Kleiman argues in favor of loosened drug laws
By Clifton Lyons, The Dartmouth Staff
Published on Friday, September 21, 2012
Lawmakers should approach the topic of drug regulation without cultural preconceptions, University of California, Los Angeles public policy professor Mark Kleiman said in a packed lecture held in the Rockefeller Center on Thursday. At the event, Kleiman said that policymakers should focus on the economic repercussions of legalizing and regulating certain drugs.
An expert on methods of public policy analysis, drug abuse and crime control, Kleiman is an author and editor of the Journal of Drug Policy Analysis. He currently serves on the National Research Council’s Committee on Law and Justice.
While his lecture touched upon all major categories of drugs, Kleiman primarily focused on alcohol, marijuana, cocaine and tobacco products. For each drug, he asked members of the audience to give their own policy proposals for regulation before revealing his own opinion.
Opponents to increased tobacco regulation often argue that further restrictions violate their personal liberties. Protecting society’s health and well-being should remain legislators’ top priority, Kleiman said. Cigarette usage needs to be more heavily regulated because some smokers, especially young users, do not realize the potential devastating effects smoking has on the body, he said.
Alcohol, however, needs further regulation without complete prohibition, which would increase the potential of criminal activity and the formation of underground markets, he said. Since driving under the influence is one of the greatest societal problems associated with alcohol consumption, Kleiman said that those who are convicted of a DUI should be stripped of their driving privileges for 30 days and that a marker should be placed on their licenses. Such a marker would indicate to law enforcement officials that a person has been previously arrested for alcohol-related charges.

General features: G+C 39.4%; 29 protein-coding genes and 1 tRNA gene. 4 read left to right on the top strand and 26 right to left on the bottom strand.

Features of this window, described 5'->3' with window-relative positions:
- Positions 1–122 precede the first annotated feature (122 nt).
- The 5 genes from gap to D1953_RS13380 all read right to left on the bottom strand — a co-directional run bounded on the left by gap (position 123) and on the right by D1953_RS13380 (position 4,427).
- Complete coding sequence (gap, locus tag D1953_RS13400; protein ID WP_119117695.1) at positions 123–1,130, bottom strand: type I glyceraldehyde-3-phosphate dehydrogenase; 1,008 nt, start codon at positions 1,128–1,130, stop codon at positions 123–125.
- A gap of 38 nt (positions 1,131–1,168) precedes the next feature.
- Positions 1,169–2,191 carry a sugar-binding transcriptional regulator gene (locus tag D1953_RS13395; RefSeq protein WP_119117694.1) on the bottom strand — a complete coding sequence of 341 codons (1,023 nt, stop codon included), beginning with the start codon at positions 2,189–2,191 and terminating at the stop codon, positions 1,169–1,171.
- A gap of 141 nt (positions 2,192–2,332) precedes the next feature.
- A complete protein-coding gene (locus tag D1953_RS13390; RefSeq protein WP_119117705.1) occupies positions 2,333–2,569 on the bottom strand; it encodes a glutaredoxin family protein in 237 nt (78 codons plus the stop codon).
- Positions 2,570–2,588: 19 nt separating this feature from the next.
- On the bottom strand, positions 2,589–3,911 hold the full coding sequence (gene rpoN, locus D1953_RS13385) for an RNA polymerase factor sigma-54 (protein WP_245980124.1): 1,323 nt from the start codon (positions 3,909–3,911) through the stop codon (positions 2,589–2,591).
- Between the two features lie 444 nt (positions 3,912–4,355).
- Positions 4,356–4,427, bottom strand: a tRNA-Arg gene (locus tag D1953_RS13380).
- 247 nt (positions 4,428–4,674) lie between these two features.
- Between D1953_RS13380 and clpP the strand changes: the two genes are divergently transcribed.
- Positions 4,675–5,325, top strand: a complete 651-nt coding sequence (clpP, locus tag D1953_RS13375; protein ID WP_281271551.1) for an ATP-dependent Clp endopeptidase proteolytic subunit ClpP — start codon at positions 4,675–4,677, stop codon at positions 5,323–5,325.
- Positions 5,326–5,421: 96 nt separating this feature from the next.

“Bartenders will be more reluctant to provide alcohol to a convicted drunk driver than someone who is 20 as opposed to 21,” Kleiman said.
The issue of marijuana legalization inspired heated debate among audience members, who said that marijuana has fewer detrimental side effects to both the user and society than other drugs.
Legalization would increase marijuana usage and potentially double the number of people whose marijuana usage interferes with daily activities from 3 million to 6 million users, according to Kleiman. Legalization would also indirectly contribute to the increase in consumption of other drugs, including alcohol and tobacco, he said.
Kleiman said that ending the drug war in the United States required an increased focus on the selling of “harder drugs,” such as cocaine, heroin and methamphetamines, which contribute to the majority of drug-related incarcerations.
“If we want to end the drug war now, playing around in marijuana is not going to get us anywhere,” Kleiman said.
Kleiman said that policymakers who want to end the country’s current drug problem should place greater focus on ending the violent culture associated with the illicit sale of cocaine.
Anoush Arakelian ’14, who attended the lecture, said that as a college student living in an extremely pro-legalization environment, she was surprised that Kleiman said that legalizing marijuana would increase usage of other drugs.
The lecture was titled “What Drugs Should Be Legalized? How Legal Should They Be?”